Aug 14, 2022
By Kaia Hofmeister
Employment in Colorado remains above pre-recession levels, but some industries in the state are still behind.
GRAND JUNCTION, Colo. (KKCO) - Employment in Colorado remains above pre-recession levels, but some industries in the state are still behind, according to a report released today by the University of Colorado Boulder and Colorado Secretary of State Jena Griswold.
The Quarterly Business and Economic Indicators report is put together by the Leeds Business Research Division (BRD) at CU Boulder in collaboration with the Colorado Secretary of State’s Office. The most recent report for the Quarter 2 of 2022 reveals that Colorado recorded over 39,000 new entity filings, increasing year-over-year by 0.5% but decreasing seasonally 9.7% from the Quarter 1.
“While Coloradans’ resilience has been tested, today’s report shows we’re moving in the right direction. Colorado’s economy continues to shine even with uncertainty in the national economy. Our business sector has shown ongoing resilience,” said Secretary Griswold. “As Secretary of State I will continue to work to ensure Colorado remains one of the most business-friendly states in the nation.”
The mixed data is also reflective in employment. Colorado has recorded the 10th-best employment recovery in the nation by adding over 400,000 jobs between May 2020 and June 2022, after losing over 375,000 jobs in the early months of the COVID-19 pandemic. However, government, mining, education and health services, and leisure and hospitality still remain below pre-pandemic employment levels.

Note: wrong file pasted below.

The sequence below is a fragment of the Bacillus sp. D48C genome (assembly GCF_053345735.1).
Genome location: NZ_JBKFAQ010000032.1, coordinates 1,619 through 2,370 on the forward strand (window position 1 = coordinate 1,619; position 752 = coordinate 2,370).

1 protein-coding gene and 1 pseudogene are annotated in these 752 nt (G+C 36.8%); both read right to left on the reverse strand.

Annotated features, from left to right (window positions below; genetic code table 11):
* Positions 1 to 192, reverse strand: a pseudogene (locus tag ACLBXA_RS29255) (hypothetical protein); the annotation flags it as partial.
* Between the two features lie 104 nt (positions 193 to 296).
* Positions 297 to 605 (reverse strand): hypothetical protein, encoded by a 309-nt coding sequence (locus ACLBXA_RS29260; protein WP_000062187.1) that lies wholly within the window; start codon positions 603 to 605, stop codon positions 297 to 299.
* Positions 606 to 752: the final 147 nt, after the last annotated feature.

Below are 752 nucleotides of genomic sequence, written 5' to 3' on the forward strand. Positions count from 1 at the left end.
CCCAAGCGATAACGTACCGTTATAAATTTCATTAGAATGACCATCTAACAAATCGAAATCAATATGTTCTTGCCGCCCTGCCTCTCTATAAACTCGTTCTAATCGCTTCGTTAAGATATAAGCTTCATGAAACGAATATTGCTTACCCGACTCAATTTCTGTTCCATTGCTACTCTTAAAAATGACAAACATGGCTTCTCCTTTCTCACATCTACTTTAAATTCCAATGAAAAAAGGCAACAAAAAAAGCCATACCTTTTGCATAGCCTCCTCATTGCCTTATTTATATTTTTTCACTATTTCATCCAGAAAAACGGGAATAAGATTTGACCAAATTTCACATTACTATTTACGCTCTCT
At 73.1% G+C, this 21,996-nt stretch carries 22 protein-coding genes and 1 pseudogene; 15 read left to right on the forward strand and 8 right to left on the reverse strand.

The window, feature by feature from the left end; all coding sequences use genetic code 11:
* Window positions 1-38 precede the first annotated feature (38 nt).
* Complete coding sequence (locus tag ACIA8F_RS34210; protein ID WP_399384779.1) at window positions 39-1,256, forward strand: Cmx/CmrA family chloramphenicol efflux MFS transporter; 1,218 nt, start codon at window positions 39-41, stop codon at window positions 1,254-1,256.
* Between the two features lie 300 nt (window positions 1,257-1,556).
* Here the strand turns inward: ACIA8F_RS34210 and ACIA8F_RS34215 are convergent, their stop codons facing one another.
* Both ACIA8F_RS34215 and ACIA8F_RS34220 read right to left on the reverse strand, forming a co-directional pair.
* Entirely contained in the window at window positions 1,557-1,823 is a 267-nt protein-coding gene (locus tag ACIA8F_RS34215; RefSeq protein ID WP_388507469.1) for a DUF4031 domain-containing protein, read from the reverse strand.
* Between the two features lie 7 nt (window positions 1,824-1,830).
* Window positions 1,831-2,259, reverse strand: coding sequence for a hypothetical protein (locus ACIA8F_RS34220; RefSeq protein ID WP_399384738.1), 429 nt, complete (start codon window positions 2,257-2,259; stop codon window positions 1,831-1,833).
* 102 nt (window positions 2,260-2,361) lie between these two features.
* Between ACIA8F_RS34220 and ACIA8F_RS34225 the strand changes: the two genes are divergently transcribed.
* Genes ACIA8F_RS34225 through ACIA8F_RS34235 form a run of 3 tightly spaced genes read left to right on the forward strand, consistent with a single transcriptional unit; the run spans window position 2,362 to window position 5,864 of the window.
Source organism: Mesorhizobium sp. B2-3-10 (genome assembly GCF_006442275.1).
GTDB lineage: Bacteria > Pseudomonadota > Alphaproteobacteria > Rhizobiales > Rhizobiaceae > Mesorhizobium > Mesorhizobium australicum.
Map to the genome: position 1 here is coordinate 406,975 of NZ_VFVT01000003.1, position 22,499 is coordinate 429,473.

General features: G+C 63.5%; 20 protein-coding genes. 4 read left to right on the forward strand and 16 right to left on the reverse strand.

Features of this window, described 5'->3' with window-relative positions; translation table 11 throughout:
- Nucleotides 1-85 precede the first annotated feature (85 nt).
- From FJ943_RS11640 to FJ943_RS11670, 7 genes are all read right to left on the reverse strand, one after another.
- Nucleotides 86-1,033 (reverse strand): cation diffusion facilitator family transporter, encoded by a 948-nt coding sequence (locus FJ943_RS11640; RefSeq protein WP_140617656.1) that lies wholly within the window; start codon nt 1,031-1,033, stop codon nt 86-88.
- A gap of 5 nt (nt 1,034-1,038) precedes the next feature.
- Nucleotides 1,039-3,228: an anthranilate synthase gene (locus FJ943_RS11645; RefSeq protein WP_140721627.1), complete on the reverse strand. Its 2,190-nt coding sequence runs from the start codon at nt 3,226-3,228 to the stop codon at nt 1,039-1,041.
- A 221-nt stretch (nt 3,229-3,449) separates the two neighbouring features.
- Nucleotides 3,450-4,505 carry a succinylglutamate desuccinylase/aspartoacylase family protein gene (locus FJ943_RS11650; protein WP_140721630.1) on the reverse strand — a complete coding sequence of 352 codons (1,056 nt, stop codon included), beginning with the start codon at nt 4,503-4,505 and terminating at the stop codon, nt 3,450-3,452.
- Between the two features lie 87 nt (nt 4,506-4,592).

Colorado is projected to add over 100,000 jobs in 2022. The state’s labor force is at a record level, growing 2.6% year-over-year in June. The labor force participation rate ranked second highest in June, totaling 69.5%.
In June, unemployment in the Colorado dropped to 3.4%, just under the national unemployment rate of 3.5%.
“Our most recent analysis shows Colorado ranks above average in employment, labor force, income and GDP compared to the rest of the nation,” said Rich Wobbekind, senior economist and BRD faculty director. “Still, the most recent Leeds Business Confidence Index signals business leaders are cautious heading into Quarter 3 and Quarter 4 due to inflation, interest rates, worker shortages and other factors.”
In Colorado, home price growth remained elevated in the Quarter 1, increasing 21.6% year-over-year. Retail gasoline prices skyrocketed to $5.00 per gallon in late June, but has decreased 11% in the five weeks since.
You can find monthly information on key economic statistics and trends that impact the state on the Colorado Business and Economic Indicator Dashboard, launched by the Colorado Secretary of State’s office in collaboration with BRD.
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